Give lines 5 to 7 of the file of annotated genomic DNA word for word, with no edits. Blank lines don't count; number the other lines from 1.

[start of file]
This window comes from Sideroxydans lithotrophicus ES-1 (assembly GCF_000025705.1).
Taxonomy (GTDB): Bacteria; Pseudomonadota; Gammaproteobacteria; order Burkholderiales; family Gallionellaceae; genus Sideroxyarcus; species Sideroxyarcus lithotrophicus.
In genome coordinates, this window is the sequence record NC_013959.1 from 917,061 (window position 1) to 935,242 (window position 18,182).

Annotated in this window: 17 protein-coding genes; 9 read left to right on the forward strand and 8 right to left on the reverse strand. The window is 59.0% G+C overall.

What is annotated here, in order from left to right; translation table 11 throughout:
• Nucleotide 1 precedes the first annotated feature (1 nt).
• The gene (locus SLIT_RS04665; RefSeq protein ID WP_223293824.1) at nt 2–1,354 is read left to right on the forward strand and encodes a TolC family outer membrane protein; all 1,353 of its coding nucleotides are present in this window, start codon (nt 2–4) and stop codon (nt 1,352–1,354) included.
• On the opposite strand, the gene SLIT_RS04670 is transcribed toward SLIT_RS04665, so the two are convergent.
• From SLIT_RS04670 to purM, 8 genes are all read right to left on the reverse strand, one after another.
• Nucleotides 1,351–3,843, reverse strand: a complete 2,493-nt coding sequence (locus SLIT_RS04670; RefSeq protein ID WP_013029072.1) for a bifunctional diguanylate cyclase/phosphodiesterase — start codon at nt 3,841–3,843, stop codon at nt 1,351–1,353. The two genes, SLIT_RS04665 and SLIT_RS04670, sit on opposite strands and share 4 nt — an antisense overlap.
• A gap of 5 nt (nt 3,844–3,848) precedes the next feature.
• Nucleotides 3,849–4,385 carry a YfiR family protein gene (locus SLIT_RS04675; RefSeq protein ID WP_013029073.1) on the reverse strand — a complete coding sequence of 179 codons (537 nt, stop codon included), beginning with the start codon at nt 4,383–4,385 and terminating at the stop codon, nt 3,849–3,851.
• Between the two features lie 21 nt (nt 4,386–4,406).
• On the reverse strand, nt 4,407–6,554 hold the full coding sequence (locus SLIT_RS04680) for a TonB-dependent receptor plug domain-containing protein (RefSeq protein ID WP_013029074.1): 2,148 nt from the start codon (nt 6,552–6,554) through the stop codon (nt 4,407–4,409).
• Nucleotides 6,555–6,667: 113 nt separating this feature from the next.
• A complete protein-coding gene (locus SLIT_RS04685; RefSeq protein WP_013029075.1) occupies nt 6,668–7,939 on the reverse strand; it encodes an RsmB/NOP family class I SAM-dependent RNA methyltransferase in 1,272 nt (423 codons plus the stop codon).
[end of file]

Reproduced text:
What is annotated here, in order from left to right; translation table 11 throughout:
• Nucleotide 1 precedes the first annotated feature (1 nt).
• The gene (locus SLIT_RS04665; RefSeq protein ID WP_223293824.1) at nt 2–1,354 is read left to right on the forward strand and encodes a TolC family outer membrane protein; all 1,353 of its coding nucleotides are present in this window, start codon (nt 2–4) and stop codon (nt 1,352–1,354) included.